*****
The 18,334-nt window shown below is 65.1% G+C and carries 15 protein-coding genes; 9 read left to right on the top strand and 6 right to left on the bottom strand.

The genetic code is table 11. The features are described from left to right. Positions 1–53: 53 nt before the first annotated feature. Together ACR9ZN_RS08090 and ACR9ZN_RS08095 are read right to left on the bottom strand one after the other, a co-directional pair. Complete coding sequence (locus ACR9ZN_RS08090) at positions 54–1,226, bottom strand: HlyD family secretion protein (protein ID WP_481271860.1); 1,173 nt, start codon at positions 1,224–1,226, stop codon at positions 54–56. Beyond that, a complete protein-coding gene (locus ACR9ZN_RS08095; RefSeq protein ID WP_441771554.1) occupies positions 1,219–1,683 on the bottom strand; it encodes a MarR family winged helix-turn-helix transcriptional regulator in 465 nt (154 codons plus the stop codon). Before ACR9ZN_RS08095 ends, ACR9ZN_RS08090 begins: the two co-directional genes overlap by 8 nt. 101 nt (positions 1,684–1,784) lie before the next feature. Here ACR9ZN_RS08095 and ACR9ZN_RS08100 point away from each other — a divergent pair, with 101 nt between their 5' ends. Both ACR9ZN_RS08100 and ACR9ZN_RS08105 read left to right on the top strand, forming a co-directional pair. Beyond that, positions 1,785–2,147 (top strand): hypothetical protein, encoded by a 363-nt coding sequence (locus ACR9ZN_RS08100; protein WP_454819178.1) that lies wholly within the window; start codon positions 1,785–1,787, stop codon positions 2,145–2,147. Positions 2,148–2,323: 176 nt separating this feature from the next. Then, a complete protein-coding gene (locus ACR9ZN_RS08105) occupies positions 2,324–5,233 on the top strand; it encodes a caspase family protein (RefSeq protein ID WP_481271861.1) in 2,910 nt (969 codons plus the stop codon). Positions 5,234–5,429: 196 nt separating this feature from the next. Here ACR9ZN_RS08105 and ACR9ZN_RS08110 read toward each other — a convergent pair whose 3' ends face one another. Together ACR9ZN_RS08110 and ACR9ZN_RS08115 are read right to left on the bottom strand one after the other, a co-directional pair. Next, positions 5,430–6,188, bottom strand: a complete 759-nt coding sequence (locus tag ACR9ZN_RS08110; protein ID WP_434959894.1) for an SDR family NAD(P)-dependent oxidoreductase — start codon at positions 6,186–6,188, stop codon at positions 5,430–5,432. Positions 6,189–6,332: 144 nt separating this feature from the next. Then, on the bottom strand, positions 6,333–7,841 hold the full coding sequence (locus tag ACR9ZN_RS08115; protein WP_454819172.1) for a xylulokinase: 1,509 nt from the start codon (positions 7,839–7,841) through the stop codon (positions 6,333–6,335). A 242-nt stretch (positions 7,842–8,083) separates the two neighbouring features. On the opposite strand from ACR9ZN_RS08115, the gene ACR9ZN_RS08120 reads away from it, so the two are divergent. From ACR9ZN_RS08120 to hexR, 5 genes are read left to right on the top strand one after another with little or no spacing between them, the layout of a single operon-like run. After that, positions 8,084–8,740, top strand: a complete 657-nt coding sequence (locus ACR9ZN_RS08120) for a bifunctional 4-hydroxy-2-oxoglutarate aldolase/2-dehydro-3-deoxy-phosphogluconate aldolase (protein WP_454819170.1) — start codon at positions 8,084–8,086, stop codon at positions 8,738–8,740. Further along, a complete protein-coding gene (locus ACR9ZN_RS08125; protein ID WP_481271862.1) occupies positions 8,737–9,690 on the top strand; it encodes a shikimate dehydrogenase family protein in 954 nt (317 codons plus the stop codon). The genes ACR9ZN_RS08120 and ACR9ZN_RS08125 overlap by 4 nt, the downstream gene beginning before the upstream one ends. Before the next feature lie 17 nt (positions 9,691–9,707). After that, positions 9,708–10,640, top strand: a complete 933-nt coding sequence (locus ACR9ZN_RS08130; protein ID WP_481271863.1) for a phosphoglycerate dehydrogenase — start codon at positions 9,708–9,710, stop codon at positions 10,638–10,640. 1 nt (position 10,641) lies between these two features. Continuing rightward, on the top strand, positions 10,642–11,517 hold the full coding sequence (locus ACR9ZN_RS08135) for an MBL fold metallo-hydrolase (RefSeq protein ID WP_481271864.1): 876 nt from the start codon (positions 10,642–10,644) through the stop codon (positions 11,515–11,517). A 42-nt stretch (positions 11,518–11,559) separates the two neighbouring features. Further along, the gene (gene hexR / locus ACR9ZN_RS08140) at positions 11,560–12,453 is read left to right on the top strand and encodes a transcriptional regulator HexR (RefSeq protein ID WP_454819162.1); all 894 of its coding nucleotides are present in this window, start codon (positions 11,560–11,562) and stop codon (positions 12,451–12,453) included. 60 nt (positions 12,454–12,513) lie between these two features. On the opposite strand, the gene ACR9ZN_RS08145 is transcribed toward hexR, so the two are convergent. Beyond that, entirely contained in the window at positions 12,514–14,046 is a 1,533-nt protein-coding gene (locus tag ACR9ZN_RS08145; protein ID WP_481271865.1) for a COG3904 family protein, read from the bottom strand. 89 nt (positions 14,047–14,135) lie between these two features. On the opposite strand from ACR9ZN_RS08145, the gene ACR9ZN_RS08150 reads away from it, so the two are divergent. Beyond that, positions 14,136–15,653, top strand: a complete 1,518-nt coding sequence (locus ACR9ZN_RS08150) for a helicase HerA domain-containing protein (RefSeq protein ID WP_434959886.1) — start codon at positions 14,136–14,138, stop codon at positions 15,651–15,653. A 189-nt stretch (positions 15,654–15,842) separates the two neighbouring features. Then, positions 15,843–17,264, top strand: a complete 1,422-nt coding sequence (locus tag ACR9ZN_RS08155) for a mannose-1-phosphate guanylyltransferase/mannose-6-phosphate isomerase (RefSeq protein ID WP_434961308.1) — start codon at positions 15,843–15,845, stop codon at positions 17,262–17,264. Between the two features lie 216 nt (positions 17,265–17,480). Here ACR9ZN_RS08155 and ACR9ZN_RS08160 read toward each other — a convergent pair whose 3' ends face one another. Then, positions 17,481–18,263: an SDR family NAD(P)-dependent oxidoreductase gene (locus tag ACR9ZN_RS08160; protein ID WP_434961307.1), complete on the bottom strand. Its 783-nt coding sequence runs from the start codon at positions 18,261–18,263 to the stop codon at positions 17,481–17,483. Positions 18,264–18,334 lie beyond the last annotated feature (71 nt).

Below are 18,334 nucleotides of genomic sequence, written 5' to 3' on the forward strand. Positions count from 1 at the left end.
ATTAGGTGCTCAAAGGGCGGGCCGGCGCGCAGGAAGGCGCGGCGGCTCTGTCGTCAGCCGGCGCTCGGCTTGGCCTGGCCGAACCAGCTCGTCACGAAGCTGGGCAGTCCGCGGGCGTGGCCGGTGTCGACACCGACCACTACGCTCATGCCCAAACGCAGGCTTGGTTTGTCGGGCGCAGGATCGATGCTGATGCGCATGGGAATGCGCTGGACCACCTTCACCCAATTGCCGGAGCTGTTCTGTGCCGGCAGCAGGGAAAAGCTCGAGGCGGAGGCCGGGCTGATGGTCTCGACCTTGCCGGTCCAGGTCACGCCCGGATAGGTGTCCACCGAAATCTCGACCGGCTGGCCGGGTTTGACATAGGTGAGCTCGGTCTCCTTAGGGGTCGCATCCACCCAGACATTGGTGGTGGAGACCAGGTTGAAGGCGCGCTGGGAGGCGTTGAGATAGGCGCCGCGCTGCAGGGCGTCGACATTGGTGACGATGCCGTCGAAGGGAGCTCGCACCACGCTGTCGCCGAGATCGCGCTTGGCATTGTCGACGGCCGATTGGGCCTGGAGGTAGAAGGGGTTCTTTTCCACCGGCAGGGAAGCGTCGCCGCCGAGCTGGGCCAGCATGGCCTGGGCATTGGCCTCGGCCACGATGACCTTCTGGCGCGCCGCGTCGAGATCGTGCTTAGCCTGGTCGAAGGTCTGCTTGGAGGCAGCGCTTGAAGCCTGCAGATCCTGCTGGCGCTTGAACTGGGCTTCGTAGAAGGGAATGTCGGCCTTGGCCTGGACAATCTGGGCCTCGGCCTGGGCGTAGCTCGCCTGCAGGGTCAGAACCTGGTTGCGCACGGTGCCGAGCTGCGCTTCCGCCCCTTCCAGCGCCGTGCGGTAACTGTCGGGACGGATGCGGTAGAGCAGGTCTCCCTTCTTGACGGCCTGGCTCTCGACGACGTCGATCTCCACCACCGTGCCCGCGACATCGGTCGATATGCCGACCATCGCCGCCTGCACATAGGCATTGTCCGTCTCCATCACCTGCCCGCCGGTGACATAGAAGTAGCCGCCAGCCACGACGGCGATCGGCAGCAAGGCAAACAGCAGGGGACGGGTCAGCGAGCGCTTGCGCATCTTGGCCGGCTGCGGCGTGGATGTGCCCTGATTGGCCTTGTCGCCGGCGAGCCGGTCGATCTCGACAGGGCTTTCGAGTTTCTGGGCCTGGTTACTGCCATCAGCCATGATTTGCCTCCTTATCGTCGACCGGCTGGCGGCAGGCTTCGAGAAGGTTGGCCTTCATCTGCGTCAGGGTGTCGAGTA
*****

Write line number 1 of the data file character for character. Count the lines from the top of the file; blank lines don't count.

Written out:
The 18,334-nt window shown below is 65.1% G+C and carries 15 protein-coding genes; 9 read left to right on the top strand and 6 right to left on the bottom strand.